To truly recover from alcoholism I need to be able to function in society alongside everyone else. I don’t want to fear social situations or worry about my answer when I am asked “what would I like to drink?”

If someone leaves a drink lying about I shouldn’t notice it, never mind what to consume it. After all I wouldn’t finish someone else cold cup of tea, especially the dregs at the bottom of the cup.

This is called a position of neutrality.

Ive been sober now for 1431 days, some days I can go through most of the day with only a few thoughts around alcohol. Other days it is all that I think about, but until until now I haven’t intentionally drank anything.

Whilst on holiday I got what I thought to be a mocktail, but it turned out to have alcohol in it. I was lucky in that my initial reaction was repulsion. I felt lightheaded and didn’t like it, the taste wasn’t pleasant either. Thank god that was how I felt and not the other, but I attribute that to strong recovery and work on myself to ensure that I remember how I was and what I don’t want to become again.

For me my alcoholism is not defined by how much I drank but more around how I drank. Alcohol was and is always at the forefront of my mind and to ensure good recovery I have had to find ways to deal with these thoughts.

We have an emotional and a human part of the brain and my alcoholism lives well and truly within my emotions. I have the ability to let those thoughts consume me and make me beleive that I am entitled to have a drink. The problem then becomes my inability to stop, after that comes the hangover, hatred, self loathing and oh well I might as well drink again. On and on goes the madness round and round my brain taking over every thought and feeling. The obession becomes so real it is all consuming.

True sobriety comes from taking more control of the emotions. I have learned to accept myself for who and what I am, therefore self loathing is minimised. I reduce resentment so then hatred or anger is minimised. By containing these feelings I can then reduce my need to hit the button of self destruction. By talking through my thoughts and normalising it the desire to drink decreases.

Even though I have been sober for sometime I am well aware that my mind will always obsess about alcohol, I am drawn to it. Thoughts of alcohol come to me on a daily basis but what I choose to do with those thoughts are what helps me maintain sobriety.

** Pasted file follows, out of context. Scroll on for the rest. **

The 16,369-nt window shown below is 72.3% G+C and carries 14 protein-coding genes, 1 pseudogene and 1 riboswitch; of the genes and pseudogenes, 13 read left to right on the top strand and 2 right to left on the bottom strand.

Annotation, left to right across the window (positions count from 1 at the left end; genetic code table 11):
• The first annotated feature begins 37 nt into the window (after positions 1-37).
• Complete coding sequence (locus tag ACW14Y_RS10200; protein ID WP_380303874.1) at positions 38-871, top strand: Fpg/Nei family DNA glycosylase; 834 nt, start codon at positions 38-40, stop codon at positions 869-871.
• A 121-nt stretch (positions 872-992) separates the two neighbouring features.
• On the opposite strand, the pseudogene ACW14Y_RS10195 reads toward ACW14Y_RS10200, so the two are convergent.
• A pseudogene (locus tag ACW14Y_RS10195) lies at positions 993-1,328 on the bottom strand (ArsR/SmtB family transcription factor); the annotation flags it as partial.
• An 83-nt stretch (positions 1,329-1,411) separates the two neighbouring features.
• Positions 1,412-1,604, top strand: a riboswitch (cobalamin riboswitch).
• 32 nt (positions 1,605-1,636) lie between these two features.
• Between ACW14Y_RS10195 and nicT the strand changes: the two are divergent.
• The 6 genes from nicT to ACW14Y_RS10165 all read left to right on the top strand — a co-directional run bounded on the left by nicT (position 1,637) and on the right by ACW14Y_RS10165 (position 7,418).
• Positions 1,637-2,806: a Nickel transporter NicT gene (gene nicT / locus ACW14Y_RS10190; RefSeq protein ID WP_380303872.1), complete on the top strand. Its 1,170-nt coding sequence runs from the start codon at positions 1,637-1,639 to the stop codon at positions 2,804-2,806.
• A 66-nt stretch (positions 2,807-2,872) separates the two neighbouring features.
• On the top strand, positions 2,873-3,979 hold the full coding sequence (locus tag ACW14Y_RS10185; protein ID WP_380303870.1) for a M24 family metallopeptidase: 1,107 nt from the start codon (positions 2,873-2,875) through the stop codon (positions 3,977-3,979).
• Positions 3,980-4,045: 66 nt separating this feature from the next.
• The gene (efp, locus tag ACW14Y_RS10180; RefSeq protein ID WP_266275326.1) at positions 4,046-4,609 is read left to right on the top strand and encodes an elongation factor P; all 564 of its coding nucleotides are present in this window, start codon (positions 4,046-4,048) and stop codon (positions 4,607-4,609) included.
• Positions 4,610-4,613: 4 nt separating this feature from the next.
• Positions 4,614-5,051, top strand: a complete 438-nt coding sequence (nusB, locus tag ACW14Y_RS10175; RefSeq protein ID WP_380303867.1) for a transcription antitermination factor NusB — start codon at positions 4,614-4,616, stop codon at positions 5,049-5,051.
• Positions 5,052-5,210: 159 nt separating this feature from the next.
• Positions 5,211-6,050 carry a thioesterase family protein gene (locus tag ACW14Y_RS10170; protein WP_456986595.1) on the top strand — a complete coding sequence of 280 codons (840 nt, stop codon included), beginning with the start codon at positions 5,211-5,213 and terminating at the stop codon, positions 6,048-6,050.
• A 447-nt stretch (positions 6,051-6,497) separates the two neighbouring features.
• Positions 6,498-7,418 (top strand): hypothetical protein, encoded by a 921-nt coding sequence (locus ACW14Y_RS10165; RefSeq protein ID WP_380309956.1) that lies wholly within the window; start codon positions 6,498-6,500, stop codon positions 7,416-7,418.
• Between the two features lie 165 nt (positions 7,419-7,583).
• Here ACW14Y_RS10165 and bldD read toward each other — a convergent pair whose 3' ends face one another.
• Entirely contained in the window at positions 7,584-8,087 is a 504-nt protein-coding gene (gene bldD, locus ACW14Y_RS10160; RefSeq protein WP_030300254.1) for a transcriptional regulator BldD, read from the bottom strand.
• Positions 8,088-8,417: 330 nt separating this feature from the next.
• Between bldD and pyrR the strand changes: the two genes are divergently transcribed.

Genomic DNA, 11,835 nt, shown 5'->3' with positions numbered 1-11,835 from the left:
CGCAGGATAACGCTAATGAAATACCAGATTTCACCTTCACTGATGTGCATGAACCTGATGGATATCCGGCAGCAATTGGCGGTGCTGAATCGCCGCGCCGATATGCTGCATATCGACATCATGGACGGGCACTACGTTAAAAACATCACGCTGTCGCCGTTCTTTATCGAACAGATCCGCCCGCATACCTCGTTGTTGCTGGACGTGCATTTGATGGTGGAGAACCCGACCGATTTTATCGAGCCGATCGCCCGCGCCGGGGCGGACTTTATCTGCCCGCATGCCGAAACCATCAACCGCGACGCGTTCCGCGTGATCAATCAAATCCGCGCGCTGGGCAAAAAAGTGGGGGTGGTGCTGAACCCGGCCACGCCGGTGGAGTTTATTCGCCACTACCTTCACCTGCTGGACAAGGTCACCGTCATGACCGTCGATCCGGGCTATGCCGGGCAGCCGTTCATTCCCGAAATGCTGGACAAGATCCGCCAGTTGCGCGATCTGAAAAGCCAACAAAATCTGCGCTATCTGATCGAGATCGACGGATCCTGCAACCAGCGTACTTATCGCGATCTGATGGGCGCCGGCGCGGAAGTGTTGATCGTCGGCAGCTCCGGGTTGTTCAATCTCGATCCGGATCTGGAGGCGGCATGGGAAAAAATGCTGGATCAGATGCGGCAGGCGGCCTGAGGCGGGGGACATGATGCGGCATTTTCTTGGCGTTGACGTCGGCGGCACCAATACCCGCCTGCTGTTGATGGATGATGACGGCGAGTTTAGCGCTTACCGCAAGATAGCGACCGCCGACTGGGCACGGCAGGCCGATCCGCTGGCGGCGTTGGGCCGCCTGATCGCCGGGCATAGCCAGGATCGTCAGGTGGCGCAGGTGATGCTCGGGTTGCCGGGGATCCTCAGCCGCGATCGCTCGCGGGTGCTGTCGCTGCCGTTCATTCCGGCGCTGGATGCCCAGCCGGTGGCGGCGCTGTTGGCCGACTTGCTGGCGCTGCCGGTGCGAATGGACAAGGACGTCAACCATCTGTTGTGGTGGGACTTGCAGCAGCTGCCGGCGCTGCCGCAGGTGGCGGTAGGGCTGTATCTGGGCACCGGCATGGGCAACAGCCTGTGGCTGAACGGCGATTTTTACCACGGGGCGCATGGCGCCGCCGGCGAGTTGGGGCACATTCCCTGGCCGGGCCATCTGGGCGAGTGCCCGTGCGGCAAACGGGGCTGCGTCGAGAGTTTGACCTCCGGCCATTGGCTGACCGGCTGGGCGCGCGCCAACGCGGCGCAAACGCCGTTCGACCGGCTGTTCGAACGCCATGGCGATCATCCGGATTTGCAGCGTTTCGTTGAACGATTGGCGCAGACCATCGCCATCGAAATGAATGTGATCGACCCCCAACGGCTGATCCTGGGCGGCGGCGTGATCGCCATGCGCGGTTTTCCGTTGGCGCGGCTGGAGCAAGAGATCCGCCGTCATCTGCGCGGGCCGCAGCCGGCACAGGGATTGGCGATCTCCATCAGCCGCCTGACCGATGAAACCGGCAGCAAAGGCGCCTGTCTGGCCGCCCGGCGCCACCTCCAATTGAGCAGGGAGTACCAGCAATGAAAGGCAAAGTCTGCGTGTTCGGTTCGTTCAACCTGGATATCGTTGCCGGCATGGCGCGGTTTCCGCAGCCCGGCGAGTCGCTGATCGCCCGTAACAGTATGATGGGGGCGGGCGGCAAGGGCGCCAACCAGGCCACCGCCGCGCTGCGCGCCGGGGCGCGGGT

At the weekend I attended a friends wedding. It was a wonderful event and was the first event I have attended where I truly wasn’t bothered by the alcohol around me. I had the confidence to ask what did and didn’t have alcohol in it and express my wish to not have any. I did this confidently and without emotion and therefore got no question or judgement in return.

I also had my group of friends around me who were well aware of my journey. In one situation I was advised of someone who stood up and changed the drink that was intended for me, again without question of judgement.

Ive come to the realisation that if I am confident about my choices I don’t have to justify myself to anyone. The language I use is confident and statements rather than questions deter anyone probing or pushing for reasons why. The reality is that most people are more interested in themselves anyway.

There was a mixture of the one extreme drunk right through to the non drinker and I mixed with them all. The company was fun and if anyone felt a bit too much I just moved to another table or group of people. At one point I found myself just sat on my own watching the events happen around me, and I felt happy in that moment.

The evening grew into a night of dancing and laughter culminating in utter exhaustion and a natural end to the evening. When I left I was happy to be going home to get some sleep, there was no want to extend the party of feel left out.

All in all it was a great evening with good friends.

Photo by Vireshstudio photographer on
  • I am happy to be able to remember it all and look at photos smiling rather than worrying.
  • I was hot and sweaty but if was from dancing and laughing, not drinking and falling over.
  • I was engaged in every conversation I had and loved hearing other peoples stories.
  • I was wonderfully happy for the Bride and Groom, not filled with jealousy or feeling left out.
  • I am truly blessed to be sober and have such wonderful people around me.

2 thoughts on “Freedom

Add yours

  1. Great post! I really like what it says in the Big Book – pg 84

    “And we have ceased fighting anything or anyone – even alcohol. For by this time sanity will have returned. We will seldom be interested in liquor. If tempted, we recoil from it as from a hot flame. We react sanely and normally, and we will find that this has happened automatically. We will see that our new attitude toward liquor has been given us without any thought or effort on our part. It just comes! That is the miracle of it. We are not fighting it, neither are we avoiding temptation. We feel as though we had been placed in a position of neutrality—safe and protected.”

    What a promise! One of the best.

    One thing I have noticed about normies is that they do not explain why they choose ice tea over beer. I always felt the need to explain, “I’m allergic, I break out in handcuffs…” I have come to realize that no one cares what I order. I can sit with friends that drink and not be influenced by it. The book also suggests that if I am struggling with this, I need to call my sponsor or go work with another alcoholic. I know this works. It has worked for 11, 366 – one day at a times.

    Happy 1431 day!


  2. Awesome post! I’m going through the same thing now…though I will have someone wine occasionally. It feels great to have made the decision to try and stop drinking. I feel healthier both mentally and physically.

    Liked by 1 person

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